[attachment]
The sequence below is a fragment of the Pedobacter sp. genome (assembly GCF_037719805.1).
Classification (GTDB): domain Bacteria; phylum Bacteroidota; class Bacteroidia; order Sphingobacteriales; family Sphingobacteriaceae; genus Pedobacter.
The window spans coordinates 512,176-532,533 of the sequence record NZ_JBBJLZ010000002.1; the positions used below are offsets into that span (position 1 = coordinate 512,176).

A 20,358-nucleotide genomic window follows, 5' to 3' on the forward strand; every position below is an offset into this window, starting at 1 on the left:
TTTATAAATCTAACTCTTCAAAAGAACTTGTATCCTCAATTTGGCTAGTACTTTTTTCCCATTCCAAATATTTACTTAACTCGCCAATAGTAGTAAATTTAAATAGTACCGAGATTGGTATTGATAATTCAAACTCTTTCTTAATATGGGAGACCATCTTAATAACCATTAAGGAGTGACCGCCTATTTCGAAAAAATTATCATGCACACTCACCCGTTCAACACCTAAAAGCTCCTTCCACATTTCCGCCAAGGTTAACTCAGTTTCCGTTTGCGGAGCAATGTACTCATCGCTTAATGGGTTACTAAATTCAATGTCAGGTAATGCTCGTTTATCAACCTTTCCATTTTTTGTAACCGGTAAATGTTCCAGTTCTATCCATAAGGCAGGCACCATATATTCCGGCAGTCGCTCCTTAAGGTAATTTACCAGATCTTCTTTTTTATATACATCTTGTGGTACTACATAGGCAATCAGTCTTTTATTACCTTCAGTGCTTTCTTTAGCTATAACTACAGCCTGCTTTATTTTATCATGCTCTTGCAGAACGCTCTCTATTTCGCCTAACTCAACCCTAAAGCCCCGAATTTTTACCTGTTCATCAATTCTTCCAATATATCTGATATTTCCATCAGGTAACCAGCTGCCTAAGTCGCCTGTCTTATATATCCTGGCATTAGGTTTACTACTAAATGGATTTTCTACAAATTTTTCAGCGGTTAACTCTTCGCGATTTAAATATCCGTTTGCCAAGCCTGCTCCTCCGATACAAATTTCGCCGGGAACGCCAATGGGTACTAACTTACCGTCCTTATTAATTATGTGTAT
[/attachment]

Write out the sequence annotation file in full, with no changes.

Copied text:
The sequence below is a fragment of the Pedobacter sp. genome (assembly GCF_037719805.1).
Classification (GTDB): domain Bacteria; phylum Bacteroidota; class Bacteroidia; order Sphingobacteriales; family Sphingobacteriaceae; genus Pedobacter.
The window spans coordinates 512,176-532,533 of the sequence record NZ_JBBJLZ010000002.1; the positions used below are offsets into that span (position 1 = coordinate 512,176).

A 20,358-nucleotide genomic window follows, 5' to 3' on the forward strand; every position below is an offset into this window, starting at 1 on the left:
TTTATAAATCTAACTCTTCAAAAGAACTTGTATCCTCAATTTGGCTAGTACTTTTTTCCCATTCCAAATATTTACTTAACTCGCCAATAGTAGTAAATTTAAATAGTACCGAGATTGGTATTGATAATTCAAACTCTTTCTTAATATGGGAGACCATCTTAATAACCATTAAGGAGTGACCGCCTATTTCGAAAAAATTATCATGCACACTCACCCGTTCAACACCTAAAAGCTCCTTCCACATTTCCGCCAAGGTTAACTCAGTTTCCGTTTGCGGAGCAATGTACTCATCGCTTAATGGGTTACTAAATTCAATGTCAGGTAATGCTCGTTTATCAACCTTTCCATTTTTTGTAACCGGTAAATGTTCCAGTTCTATCCATAAGGCAGGCACCATATATTCCGGCAGTCGCTCCTTAAGGTAATTTACCAGATCTTCTTTTTTATATACATCTTGTGGTACTACATAGGCAATCAGTCTTTTATTACCTTCAGTGCTTTCTTTAGCTATAACTACAGCCTGCTTTATTTTATCATGCTCTTGCAGAACGCTCTCTATTTCGCCTAACTCAACCCTAAAGCCCCGAATTTTTACCTGTTCATCAATTCTTCCAATATATCTGATATTTCCATCAGGTAACCAGCTGCCTAAGTCGCCTGTCTTATATATCCTGGCATTAGGTTTACTACTAAATGGATTTTCTACAAATTTTTCAGCGGTTAACTCTTCGCGATTTAAATATCCGTTTGCCAAGCCTGCTCCTCCGATACAAATTTCGCCGGGAACGCCAATGGGTACTAACTTACCGTCCTTATTAATTATGTGTAT